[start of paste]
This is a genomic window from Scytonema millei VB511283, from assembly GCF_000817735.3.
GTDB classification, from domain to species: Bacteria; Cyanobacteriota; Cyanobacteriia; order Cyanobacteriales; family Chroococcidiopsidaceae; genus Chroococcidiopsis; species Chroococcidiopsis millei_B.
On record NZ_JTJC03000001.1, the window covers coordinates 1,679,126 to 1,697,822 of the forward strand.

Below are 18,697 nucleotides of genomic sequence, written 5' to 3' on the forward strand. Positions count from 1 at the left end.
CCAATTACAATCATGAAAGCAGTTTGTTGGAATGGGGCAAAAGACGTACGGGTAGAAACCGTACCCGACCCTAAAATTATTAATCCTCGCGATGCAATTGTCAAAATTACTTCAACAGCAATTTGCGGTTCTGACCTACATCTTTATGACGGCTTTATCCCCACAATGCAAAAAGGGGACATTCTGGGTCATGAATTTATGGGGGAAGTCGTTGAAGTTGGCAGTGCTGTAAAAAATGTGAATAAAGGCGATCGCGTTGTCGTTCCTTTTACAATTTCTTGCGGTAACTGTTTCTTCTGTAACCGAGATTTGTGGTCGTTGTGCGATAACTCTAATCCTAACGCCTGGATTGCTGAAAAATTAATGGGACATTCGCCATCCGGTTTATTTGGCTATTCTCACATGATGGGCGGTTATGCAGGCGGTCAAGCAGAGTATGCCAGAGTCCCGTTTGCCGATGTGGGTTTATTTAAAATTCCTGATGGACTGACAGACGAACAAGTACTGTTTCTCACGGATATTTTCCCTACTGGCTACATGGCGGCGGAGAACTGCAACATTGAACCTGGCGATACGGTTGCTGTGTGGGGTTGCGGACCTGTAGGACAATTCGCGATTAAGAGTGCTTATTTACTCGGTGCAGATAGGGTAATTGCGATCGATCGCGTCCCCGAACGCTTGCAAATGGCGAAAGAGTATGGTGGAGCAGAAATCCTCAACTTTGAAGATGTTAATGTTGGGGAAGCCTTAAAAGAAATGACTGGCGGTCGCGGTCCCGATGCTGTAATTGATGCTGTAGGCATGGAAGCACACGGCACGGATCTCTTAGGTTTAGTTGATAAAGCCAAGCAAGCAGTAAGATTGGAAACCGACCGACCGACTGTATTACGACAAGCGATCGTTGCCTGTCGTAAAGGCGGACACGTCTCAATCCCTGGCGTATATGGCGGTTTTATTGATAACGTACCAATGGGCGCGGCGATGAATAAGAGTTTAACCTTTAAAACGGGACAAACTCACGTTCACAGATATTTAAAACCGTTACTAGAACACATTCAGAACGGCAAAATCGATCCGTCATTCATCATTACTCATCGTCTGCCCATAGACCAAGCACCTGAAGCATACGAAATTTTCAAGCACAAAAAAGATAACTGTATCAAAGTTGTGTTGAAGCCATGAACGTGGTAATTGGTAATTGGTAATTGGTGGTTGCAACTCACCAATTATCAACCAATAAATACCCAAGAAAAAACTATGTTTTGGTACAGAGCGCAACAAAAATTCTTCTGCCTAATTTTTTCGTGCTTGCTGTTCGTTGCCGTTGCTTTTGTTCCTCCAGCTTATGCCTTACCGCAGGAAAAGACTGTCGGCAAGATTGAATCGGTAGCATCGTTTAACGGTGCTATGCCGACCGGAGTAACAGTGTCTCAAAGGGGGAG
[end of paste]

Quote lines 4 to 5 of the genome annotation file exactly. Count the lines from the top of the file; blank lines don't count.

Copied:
Below are 18,697 nucleotides of genomic sequence, written 5' to 3' on the forward strand. Positions count from 1 at the left end.
CCAATTACAATCATGAAAGCAGTTTGTTGGAATGGGGCAAAAGACGTACGGGTAGAAACCGTACCCGACCCTAAAATTATTAATCCTCGCGATGCAATTGTCAAAATTACTTCAACAGCAATTTGCGGTTCTGACCTACATCTTTATGACGGCTTTATCCCCACAATGCAAAAAGGGGACATTCTGGGTCATGAATTTATGGGGGAAGTCGTTGAAGTTGGCAGTGCTGTAAAAAATGTGAATAAAGGCGATCGCGTTGTCGTTCCTTTTACAATTTCTTGCGGTAACTGTTTCTTCTGTAACCGAGATTTGTGGTCGTTGTGCGATAACTCTAATCCTAACGCCTGGATTGCTGAAAAATTAATGGGACATTCGCCATCCGGTTTATTTGGCTATTCTCACATGATGGGCGGTTATGCAGGCGGTCAAGCAGAGTATGCCAGAGTCCCGTTTGCCGATGTGGGTTTATTTAAAATTCCTGATGGACTGACAGACGAACAAGTACTGTTTCTCACGGATATTTTCCCTACTGGCTACATGGCGGCGGAGAACTGCAACATTGAACCTGGCGATACGGTTGCTGTGTGGGGTTGCGGACCTGTAGGACAATTCGCGATTAAGAGTGCTTATTTACTCGGTGCAGATAGGGTAATTGCGATCGATCGCGTCCCCGAACGCTTGCAAATGGCGAAAGAGTATGGTGGAGCAGAAATCCTCAACTTTGAAGATGTTAATGTTGGGGAAGCCTTAAAAGAAATGACTGGCGGTCGCGGTCCCGATGCTGTAATTGATGCTGTAGGCATGGAAGCACACGGCACGGATCTCTTAGGTTTAGTTGATAAAGCCAAGCAAGCAGTAAGATTGGAAACCGACCGACCGACTGTATTACGACAAGCGATCGTTGCCTGTCGTAAAGGCGGACACGTCTCAATCCCTGGCGTATATGGCGGTTTTATTGATAACGTACCAATGGGCGCGGCGATGAATAAGAGTTTAACCTTTAAAACGGGACAAACTCACGTTCACAGATATTTAAAACCGTTACTAGAACACATTCAGAACGGCAAAATCGATCCGTCATTCATCATTACTCATCGTCTGCCCATAGACCAAGCACCTGAAGCATACGAAATTTTCAAGCACAAAAAAGATAACTGTATCAAAGTTGTGTTGAAGCCATGAACGTGGTAATTGGTAATTGGTAATTGGTGGTTGCAACTCACCAATTATCAACCAATAAATACCCAAGAAAAAACTATGTTTTGGTACAGAGCGCAACAAAAATTCTTCTGCCTAATTTTTTCGTGCTTGCTGTTCGTTGCCGTTGCTTTTGTTCCTCCAGCTTATGCCTTACCGCAGGAAAAGACTGTCGGCAAGATTGAATCGGTAGCATCGTTTAACGGTGCTATGCCGACCGGAGTAACAGTGTCTCAAAGGGGGAG